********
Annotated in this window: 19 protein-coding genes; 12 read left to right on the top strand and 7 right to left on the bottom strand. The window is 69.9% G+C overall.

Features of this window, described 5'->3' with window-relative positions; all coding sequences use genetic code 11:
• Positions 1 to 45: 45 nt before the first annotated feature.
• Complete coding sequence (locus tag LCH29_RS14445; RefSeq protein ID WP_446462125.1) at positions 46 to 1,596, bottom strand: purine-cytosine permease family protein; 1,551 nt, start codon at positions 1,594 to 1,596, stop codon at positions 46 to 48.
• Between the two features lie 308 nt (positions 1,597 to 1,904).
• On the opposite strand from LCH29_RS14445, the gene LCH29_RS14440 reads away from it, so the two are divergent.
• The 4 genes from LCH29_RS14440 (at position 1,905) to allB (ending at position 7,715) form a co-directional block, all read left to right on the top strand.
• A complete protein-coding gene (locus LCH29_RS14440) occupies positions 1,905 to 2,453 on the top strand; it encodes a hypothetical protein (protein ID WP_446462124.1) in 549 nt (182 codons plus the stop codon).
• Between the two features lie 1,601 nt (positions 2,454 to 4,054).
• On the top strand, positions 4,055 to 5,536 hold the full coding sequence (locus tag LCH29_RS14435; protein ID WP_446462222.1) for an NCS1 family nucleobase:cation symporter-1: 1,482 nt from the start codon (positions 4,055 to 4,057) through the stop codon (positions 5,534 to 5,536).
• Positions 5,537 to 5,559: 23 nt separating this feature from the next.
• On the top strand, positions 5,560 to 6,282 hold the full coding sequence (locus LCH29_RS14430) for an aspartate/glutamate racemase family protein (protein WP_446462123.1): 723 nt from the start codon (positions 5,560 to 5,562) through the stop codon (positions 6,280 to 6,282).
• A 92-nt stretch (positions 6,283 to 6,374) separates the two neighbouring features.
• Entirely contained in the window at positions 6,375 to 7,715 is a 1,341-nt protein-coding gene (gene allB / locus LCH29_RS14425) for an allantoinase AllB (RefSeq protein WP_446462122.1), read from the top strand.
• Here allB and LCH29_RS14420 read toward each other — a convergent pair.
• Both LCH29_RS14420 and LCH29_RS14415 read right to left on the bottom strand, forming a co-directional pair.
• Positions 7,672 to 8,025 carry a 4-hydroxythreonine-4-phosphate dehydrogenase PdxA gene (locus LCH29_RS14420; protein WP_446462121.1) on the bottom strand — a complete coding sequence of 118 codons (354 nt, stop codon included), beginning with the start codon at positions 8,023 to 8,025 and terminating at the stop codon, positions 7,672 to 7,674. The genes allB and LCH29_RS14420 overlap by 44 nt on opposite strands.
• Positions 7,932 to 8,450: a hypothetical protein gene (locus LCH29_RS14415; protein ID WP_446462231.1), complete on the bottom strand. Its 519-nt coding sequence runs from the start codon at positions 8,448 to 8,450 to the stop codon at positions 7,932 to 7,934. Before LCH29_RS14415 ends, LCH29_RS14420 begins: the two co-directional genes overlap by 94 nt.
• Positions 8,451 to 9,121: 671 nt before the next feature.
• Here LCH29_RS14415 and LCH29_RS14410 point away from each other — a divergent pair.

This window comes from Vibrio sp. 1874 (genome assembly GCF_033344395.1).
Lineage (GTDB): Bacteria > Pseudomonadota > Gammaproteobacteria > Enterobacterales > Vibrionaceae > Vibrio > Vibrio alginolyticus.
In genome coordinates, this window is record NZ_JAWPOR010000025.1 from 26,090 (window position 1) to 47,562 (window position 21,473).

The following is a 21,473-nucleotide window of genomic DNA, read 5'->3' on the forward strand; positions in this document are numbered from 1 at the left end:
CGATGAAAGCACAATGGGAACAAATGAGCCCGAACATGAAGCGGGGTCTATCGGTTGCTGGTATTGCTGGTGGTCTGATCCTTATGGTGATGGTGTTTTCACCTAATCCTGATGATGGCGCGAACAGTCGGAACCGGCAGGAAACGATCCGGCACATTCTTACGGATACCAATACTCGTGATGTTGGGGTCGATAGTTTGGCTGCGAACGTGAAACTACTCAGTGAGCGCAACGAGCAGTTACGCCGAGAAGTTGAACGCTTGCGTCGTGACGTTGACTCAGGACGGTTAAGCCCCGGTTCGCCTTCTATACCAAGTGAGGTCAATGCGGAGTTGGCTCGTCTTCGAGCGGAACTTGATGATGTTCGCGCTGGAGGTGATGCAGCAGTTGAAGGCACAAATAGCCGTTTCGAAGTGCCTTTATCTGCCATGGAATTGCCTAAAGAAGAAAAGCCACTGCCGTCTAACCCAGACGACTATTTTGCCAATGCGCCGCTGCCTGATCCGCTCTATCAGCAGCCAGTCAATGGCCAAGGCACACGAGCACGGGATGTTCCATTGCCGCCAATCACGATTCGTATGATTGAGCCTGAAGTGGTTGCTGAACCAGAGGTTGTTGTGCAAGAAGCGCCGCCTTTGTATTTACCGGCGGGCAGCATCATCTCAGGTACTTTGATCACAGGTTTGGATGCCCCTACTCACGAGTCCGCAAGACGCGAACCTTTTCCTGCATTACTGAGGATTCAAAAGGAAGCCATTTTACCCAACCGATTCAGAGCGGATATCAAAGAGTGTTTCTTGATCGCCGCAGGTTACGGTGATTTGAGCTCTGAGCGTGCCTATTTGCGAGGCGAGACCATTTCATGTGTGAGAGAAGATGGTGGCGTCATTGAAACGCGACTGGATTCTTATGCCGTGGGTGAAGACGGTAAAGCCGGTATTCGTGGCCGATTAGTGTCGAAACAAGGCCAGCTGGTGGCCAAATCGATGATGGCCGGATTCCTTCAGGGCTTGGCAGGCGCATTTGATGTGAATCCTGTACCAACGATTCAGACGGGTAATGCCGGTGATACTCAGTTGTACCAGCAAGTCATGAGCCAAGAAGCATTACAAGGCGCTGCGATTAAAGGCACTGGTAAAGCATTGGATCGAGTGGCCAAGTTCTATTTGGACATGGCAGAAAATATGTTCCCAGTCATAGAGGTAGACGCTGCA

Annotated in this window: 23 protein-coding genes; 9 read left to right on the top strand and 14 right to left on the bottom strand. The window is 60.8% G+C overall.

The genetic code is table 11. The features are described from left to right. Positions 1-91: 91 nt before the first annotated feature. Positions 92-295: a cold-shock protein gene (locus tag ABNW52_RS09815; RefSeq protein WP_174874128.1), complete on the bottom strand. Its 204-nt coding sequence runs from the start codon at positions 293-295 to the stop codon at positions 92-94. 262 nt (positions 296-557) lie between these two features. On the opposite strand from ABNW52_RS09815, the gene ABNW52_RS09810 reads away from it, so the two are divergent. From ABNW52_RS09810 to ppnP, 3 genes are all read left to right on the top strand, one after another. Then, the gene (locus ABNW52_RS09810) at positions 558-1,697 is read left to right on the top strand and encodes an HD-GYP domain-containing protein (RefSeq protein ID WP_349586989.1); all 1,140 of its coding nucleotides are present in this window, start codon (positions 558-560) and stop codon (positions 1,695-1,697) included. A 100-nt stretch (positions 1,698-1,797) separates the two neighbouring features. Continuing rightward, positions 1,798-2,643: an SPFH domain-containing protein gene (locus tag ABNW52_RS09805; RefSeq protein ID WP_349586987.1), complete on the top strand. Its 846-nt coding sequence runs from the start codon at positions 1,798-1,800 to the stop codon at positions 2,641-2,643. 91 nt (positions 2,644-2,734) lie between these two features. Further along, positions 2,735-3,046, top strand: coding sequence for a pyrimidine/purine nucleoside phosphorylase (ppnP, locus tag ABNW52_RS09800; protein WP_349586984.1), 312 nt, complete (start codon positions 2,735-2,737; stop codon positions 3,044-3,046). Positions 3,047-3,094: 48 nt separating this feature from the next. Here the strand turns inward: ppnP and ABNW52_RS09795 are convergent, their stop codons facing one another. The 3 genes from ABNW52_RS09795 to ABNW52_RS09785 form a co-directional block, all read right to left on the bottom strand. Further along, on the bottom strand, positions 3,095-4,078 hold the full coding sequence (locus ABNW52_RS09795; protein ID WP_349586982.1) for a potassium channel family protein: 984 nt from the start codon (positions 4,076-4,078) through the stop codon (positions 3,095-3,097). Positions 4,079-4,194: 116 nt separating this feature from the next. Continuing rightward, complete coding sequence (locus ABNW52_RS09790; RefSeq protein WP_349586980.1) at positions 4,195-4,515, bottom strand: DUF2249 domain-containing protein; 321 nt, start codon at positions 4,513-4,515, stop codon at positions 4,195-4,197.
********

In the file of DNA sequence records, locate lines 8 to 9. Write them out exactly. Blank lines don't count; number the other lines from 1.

• A complete protein-coding gene (locus LCH29_RS14440) occupies positions 1,905 to 2,453 on the top strand; it encodes a hypothetical protein (protein ID WP_446462124.1) in 549 nt (182 codons plus the stop codon).
• Between the two features lie 1,601 nt (positions 2,454 to 4,054).